#3 There is a difference between Consumer/Games Apps and Business Apps
If you have a single consumer app and it is critical to the future of your business, then native may the better choice. In fact, if you have unlimited or very generous budgets then you can always consider native as being maybe 10-15% better for most.
The more your needs shift towards the B2B end of the scale and the more pragmatic you must be in developing your apps, the more HTML5 becomes the better option. This is especially true if your budget is limited; you are a start-up; you need to support more than one mobile device or desktop; and/or you need to build more than one app.
#4 HTML5 Local Storage and offline databases
This may not seem like a super imperative reason to select a web over a native app, yet it is the most crucial. In fact I would not even call it a web app without it. If the HTML is being built by PHP on a server and sent over the internet, then it is a web page - not an app. HTML5 gives us complete offline usage [your phone is not connected to the internet] by storing the HTML on the device and also has a local database to read and write to - just like a native app. If you are not familiar with the technology, then Google it and do your research or Read More Here.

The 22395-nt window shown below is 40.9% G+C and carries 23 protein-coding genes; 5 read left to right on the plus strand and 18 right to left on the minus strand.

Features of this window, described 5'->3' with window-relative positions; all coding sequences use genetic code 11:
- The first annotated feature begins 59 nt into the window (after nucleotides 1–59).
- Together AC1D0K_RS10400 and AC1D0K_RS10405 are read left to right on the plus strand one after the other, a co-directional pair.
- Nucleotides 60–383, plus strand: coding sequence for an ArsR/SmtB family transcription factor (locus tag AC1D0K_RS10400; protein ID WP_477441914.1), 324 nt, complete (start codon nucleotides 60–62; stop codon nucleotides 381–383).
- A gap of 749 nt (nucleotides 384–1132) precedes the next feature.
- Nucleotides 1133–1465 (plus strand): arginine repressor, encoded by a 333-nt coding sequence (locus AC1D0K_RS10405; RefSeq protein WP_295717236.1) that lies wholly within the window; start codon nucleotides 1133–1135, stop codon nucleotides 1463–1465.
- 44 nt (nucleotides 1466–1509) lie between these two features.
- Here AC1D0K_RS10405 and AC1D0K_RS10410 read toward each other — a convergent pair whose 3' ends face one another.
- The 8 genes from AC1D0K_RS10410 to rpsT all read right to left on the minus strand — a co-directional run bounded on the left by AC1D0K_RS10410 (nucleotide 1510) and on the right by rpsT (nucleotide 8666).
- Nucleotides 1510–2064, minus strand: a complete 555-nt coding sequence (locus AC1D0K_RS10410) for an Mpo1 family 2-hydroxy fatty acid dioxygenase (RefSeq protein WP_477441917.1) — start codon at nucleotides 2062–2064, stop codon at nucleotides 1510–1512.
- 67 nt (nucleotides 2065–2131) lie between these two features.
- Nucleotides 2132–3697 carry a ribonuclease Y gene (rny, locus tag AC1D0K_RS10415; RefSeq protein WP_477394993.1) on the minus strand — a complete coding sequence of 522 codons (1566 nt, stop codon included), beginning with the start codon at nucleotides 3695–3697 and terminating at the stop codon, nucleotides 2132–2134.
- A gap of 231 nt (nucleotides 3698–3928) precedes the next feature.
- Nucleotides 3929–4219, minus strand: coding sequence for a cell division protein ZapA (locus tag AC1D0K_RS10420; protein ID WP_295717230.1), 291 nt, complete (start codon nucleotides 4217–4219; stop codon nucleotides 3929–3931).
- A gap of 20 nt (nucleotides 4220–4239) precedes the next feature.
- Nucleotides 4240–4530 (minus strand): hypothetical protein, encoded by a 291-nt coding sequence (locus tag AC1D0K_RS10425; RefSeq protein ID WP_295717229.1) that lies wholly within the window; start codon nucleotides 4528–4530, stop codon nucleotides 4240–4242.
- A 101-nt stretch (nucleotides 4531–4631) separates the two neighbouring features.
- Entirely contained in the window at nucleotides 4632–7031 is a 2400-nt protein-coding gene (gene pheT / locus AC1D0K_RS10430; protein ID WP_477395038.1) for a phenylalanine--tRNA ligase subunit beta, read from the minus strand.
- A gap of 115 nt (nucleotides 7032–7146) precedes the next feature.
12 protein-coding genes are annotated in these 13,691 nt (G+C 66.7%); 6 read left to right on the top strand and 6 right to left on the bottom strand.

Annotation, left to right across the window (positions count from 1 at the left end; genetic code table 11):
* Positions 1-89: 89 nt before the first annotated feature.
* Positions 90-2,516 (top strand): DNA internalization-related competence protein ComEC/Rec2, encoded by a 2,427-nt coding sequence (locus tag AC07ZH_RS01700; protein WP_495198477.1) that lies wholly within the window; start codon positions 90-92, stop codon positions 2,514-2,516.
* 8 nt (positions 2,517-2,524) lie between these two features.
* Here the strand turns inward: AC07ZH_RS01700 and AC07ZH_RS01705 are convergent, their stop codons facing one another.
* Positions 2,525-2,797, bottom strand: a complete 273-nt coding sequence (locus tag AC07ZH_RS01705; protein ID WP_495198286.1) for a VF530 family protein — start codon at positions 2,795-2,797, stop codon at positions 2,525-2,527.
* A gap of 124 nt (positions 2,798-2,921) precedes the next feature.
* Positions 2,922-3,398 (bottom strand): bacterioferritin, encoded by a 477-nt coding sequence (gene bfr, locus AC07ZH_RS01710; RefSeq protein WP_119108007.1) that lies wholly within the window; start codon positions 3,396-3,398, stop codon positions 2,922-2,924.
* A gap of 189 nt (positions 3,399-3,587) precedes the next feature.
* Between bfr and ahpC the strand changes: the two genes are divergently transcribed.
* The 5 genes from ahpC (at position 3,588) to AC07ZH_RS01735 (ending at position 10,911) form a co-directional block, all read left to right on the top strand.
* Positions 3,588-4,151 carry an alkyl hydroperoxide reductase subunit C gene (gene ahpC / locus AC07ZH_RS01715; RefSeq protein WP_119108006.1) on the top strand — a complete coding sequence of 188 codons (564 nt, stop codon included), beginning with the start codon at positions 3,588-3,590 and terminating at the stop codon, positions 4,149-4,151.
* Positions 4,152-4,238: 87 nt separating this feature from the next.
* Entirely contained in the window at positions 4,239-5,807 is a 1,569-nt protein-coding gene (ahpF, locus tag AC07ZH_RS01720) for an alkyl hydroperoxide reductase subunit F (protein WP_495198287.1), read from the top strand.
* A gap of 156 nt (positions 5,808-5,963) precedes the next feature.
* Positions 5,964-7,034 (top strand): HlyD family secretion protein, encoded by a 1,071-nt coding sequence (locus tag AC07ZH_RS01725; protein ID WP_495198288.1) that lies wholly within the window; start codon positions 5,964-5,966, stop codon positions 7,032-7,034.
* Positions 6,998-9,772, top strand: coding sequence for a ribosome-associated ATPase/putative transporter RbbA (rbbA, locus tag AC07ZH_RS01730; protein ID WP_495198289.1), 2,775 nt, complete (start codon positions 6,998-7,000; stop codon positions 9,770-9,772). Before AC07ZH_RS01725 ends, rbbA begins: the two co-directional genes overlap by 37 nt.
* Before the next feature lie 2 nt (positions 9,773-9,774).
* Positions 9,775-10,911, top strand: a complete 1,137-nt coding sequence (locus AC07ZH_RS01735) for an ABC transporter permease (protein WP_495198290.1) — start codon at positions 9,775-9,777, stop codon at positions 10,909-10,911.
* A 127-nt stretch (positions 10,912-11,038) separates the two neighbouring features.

#5 You can have the best worlds. HTML5 + PhoneGap = Native App
PhoneGap currently supports development for the operating systems Apple iOS, Google Android, HP webOS, Microsoft Windows Phone, Nokia Symbian OS, RIM BlackBerry and Tizen. Support for recent versions, such as BlackBerry 5 and 6 and Windows Phone 7, is being implemented now. Bada (the operating system used by the Samsung Wave S8500) support is “coming soon”.
If PhoneGap is new to you, or even if you looked at it when it was a simple open source project, check it out. Adobe is putting it’s time and money behind the project to the benefit of all. Read More about PhoneGap